Especially in the early days of your venture, the notions of “working hours” and “leisure time” will range from flexible to non-existent.
After a while, you’ll naturally be able to slow down, but in most cases, there will be no shortcuts.
The same goes for comfort. Lazy Sundays on the couch are lovely but impossible if you are a zealous online entrepreneur.
Why? Because until your passive income exceeds your living costs, you’ll always feel a mental obligation to work and advance your quest.
But hey, this is exactly what I want.
At first, it will make you feel invincible, but soon enough, it will form a blockade in your head.
You’ll force yourself to give up comfort and this can lead to increased stress or even burnouts.
4. Instant gratification
Entrepreneurship is a long, windy, and bumpy road. In the world of online business, many ventures demand huge time commitments before yielding any significant return.
Most online entrepreneurs spend years suffering, grinding, and perfecting their craft before being able to “live the dream”.
The first freelance client I had paid me just over 100 dollars for an article that took me 2 hours to write and 1 hour to edit. You might think: wow, that’s a decent hourly rate.
That’s because I failed to mention the fact that I had been blogging for over a year before scoring my first ever freelance client.
If you’re after quick rewards, fast bucks, and instant social approval, online business is certainly the wrong career path.
There are thousands of online entrepreneurs who make well over 10,000 dollars a month.
Knowing quite a few of them, I can only think of one common denominator: consistency.
In this context, always remember that perseverance and continuity will take you farther than talent and creativity.
5. Excessive spending
Whatever you do, managing your finances is of paramount importance and even more so as an entrepreneur.
In a regular job, the next monthly paycheck is always on the horizon. If you rack up too much credit card debt, you’ll pay it off with your next 5 salaries.
As an online business owner, on the other hand, there might not be a big paycheck at the end of this month.
Your income will always fluctuate and you probably won’t enjoy the security of a steadily improving salary for the first 3 years.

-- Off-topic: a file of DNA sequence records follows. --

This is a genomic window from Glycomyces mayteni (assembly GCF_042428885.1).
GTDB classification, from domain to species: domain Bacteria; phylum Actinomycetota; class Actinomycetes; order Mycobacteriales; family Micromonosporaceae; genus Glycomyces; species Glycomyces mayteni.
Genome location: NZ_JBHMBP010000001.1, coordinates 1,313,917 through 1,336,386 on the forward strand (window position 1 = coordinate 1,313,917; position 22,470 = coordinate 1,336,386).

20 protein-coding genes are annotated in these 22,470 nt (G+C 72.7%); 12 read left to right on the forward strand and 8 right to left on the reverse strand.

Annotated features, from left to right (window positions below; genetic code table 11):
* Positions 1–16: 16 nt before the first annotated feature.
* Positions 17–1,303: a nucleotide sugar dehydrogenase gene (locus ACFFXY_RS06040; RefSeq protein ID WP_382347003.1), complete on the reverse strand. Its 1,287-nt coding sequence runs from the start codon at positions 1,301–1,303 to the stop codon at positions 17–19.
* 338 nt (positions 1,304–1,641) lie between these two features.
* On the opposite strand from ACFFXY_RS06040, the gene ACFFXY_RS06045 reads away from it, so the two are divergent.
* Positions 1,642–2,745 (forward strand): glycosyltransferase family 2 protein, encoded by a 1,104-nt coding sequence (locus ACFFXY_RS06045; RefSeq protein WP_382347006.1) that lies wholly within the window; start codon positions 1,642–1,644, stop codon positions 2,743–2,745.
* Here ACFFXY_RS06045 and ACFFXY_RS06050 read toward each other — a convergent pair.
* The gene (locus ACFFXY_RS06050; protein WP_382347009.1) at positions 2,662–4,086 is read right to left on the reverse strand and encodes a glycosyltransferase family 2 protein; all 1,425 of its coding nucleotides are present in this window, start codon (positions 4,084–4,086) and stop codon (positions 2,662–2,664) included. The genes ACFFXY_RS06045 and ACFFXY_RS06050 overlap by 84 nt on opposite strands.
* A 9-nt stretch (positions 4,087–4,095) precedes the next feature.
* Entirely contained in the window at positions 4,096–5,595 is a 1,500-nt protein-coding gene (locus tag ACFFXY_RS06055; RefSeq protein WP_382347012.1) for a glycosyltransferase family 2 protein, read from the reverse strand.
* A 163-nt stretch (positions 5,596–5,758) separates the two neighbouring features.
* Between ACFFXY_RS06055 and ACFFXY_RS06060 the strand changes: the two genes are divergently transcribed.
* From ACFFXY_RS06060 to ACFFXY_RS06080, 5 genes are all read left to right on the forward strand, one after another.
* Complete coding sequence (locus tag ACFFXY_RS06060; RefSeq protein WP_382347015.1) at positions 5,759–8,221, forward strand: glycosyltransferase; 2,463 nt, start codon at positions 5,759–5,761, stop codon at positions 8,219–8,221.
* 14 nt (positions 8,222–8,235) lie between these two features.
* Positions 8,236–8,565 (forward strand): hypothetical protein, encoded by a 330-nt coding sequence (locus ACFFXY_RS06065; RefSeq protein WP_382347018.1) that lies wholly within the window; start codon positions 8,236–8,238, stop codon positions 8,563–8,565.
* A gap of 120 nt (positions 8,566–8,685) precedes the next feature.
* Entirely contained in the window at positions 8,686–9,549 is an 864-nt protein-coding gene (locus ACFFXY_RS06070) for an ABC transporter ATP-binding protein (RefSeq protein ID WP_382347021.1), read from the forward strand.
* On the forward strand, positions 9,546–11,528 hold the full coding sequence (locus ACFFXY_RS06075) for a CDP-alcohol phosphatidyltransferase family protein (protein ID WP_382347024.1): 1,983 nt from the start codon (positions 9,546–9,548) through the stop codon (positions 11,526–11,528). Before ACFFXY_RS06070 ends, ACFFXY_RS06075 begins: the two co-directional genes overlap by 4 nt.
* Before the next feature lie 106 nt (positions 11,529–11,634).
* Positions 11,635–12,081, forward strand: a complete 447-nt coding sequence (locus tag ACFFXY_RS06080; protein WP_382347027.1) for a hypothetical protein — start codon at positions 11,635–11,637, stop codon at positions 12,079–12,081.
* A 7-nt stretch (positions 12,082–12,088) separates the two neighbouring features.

Particularly in times of crisis, entrepreneurs are hugely reliant on emergency funds and this precludes excessive spending habits.
In addition to that, especially during the genesis of your entrepreneurial ascent, the line between personal and professional expenses will be very thin.
Everything you spend will impact your business in one way or another. Unless your project has a lot of funding prior to its launch, you’ll face stringent rules when it comes to spending.
In this context, car payments, high rents, and fancy restaurant meals all work to the detriment of your online business.
Whilst it’s possible to indulge yourself from time to time, it will always be an exception, not the norm.
6. Your conformist mentality
“Whether you think you can or think you can’t, you’re right.” — Henry Ford
Starting at a young age, most of us are conditioned to think that there are certain things we can and cannot do.
We are encouraged to follow an academic path, climb the corporate ladder, and become dutiful members of society.
All well and good, but why do so many people refuse the mere contemplation of a different route?
Are they perfectly content with their “ordinary” life? Maybe. Are they simply not interested? Possibly. Or is it their firm belief that the average corporate career is the only viable life strategy? Most definitely.
If you want to succeed as an online entrepreneur, you have to think outside the box. You cannot entertain the belief that society’s design for your life is the only possible outcome.
This involves eliminating the negatives from your mentality.
Aside from hard work, patience, and consistency, positivity is among the major qualities that will help you succeed as an entrepreneur.
Instead of thinking about the things you can’t do, you have to focus on what you can achieve.
Once you’ve identified those possibilities, you’ll be so obsessed with your projects that every contradicting thought will fade into insignificance.
- All of these aspects shouldn’t discourage you from starting your own online business in any way. They should merely serve as expectation managers.
- Every life path comes with some form of sacrifice and entrepreneurship is no different.
- Always ask yourself: are the things I have to give up more important to me than the potential gains? If the answer is no, you are on the right track.